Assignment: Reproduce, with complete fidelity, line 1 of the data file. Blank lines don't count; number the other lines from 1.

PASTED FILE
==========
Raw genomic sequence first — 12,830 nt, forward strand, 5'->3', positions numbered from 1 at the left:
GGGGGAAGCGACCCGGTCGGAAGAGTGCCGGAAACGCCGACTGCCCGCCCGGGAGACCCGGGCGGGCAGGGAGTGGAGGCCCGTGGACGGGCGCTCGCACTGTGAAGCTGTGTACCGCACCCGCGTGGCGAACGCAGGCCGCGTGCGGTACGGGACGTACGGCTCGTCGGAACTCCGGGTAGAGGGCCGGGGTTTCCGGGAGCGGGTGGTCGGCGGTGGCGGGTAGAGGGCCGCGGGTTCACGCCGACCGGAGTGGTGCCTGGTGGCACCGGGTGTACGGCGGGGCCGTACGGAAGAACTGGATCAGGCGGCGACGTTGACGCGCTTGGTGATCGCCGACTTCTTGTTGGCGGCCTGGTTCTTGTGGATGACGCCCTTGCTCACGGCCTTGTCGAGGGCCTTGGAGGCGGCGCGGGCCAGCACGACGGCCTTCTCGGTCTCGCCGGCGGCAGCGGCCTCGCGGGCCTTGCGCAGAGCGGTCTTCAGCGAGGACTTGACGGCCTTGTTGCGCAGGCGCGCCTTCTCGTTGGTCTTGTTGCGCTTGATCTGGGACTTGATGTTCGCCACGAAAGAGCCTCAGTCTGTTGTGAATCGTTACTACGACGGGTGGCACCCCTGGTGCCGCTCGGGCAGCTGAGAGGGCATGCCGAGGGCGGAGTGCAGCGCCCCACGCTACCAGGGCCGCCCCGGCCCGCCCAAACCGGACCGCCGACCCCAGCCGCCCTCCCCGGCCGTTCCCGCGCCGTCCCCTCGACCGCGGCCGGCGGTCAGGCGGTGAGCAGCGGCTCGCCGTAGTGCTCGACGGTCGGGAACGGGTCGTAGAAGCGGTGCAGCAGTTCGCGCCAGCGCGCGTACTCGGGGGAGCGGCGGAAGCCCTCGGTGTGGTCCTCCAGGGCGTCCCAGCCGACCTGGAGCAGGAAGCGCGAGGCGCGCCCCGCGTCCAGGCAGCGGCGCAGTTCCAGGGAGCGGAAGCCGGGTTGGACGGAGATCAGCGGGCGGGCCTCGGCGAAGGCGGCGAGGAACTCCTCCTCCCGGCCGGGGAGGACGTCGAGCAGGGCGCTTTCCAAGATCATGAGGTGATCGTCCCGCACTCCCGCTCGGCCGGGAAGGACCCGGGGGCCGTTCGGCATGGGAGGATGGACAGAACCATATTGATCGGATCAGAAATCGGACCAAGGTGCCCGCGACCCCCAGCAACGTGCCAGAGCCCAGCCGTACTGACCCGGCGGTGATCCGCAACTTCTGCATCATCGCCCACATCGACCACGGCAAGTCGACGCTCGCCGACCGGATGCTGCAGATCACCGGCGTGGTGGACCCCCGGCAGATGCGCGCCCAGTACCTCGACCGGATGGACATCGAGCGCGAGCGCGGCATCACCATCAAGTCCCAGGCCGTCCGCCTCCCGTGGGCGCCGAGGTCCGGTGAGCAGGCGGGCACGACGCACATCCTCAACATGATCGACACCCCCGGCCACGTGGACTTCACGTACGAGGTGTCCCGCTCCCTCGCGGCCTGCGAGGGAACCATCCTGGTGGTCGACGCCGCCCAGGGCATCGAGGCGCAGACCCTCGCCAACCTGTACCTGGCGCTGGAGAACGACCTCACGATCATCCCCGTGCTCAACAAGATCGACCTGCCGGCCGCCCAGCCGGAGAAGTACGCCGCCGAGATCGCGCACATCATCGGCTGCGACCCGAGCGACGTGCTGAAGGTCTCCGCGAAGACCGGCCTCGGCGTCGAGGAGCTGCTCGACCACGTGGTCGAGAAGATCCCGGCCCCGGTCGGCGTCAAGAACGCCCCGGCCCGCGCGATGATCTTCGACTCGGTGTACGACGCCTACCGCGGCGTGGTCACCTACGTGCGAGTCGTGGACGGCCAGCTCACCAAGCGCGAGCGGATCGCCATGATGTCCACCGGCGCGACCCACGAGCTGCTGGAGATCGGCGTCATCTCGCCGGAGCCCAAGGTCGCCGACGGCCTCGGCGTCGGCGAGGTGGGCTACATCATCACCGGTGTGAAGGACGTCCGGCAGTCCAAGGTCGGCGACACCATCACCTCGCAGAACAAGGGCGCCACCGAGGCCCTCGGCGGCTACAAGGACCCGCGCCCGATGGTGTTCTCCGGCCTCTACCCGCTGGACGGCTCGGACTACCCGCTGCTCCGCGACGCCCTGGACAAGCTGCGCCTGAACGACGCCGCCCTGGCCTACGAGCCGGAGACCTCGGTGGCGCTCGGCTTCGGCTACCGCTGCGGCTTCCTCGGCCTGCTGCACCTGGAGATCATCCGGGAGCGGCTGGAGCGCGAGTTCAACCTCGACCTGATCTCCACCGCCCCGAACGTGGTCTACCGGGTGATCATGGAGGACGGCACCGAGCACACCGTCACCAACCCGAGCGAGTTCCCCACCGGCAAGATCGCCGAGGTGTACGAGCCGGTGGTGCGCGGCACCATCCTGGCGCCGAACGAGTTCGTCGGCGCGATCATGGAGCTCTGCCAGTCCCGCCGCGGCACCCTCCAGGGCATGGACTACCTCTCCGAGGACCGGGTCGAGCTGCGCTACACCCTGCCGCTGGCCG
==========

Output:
Raw genomic sequence first — 12,830 nt, forward strand, 5'->3', positions numbered from 1 at the left: